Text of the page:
Oral exfoliative cytology has been evaluated since the 1950s as a method to collect epithelial cells in order to examine cell morphology under a light microscope. Exfoliative cell collection using a bristle-brush (brush cytology) has been reported to obtain a full thickness collection of epithelial cells including basal epithelial cells . It is promoted as a fast, inexpensive and well-tolerated method that may reduce or increase the need for biopsies in clinically benign lesions . While a number of reports have shown the efficiency of brush cytology for early detection of OSCCs , others reported large numbers of false-positive and potentially false-negative results ranging between 30–84% and 63% for dysplastic lesions .

The goal of the present study was to examine the utility of Tblue and brush cytology in patients with clinically detected oral mucosal lesions by comparing the results of Tblue application and the characteristics of brush cytology with the findings of scalpel biopsy.

Materials and methods

Thirty-five patients with oral mucosal lesions identified by the Orofacial Lesions Council of Ege University, İzmir, Turkey, were seen for further evaluation. Informed consent was obtained from the patients and thorough clinical head, neck and intraoral examinations were completed before Tblue application, oral brush cytology and scalpel biopsy. The clinical appearance, location and size of each lesion were recorded on a standard form; thus, all evaluations were performed on the same area of each lesion. All clinically identified lesions underwent biopsies irrespective of the findings with Tblue staining and the results of brush cytology. Scalpel biopsies were performed under local anesthesia following Tblue staining and brush cytology, without any significant delay (not more than 2 weeks) between the 3 methods of investigation. For 12 lesions, repeat evaluation was conducted after a 2 week period, while the remaining patients were evaluated in one visit. All clinical examinations were performed by the same examiner (P.G.) who is experienced in evaluating oral mucosal lesions and therefore the clinically suspicious nature of the lesions was affirmed in advance. Surgical biopsies were performed by an experienced oral and maxillofacial surgeon.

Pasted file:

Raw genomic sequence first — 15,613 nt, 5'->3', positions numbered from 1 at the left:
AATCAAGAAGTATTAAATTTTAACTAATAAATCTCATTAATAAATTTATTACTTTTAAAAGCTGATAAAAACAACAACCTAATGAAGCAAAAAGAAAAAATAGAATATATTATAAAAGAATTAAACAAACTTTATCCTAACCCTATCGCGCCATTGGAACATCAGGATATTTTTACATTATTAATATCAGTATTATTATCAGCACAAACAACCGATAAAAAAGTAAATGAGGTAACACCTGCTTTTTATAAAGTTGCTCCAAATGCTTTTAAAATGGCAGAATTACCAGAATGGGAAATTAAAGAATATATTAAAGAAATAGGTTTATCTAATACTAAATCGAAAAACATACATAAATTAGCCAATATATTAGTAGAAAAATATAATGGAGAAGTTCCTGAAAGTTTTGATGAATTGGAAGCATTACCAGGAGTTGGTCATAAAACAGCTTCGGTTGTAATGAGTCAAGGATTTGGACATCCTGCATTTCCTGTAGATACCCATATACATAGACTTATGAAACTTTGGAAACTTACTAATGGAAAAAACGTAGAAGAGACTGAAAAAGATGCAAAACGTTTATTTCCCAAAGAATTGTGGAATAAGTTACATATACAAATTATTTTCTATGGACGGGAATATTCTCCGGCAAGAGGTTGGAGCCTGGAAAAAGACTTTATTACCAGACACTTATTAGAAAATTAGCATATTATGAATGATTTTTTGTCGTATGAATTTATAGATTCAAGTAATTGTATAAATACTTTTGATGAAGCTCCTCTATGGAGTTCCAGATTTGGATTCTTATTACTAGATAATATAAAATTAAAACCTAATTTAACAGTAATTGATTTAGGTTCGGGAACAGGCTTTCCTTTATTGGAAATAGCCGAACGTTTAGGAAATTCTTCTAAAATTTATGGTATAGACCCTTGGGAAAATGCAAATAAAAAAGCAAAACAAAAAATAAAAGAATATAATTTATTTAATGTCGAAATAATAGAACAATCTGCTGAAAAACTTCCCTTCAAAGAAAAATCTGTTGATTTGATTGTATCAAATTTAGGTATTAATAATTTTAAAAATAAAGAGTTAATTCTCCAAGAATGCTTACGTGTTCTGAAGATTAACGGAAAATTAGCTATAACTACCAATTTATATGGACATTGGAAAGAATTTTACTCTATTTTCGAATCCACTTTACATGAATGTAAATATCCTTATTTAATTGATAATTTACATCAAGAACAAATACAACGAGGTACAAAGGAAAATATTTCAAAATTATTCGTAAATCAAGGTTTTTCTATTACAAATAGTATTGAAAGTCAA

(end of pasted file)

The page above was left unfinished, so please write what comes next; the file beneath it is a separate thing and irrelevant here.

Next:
Clinical examination

A photograph of each lesion was obtained before and after the procedure using a digital camera (Olympus Camedia C-2500 L, Melville, NY, USA). An example of the lesions that were evaluated in this study is presented in Fig. 1 . Lesions selected for further examination with Tblue staining and brush cytology were homogenous and nonhomogenous leukoplakia , reticular or erosive/ulcerated lichenoid lesions , and superficial ulcerations suspicious of malignancy.

Fig. 1
A white hyperkeratotic lesion that was evaluated using clinical examination, Tblue staining, brush cytology and scalpel biopsy.

Toluidine blue staining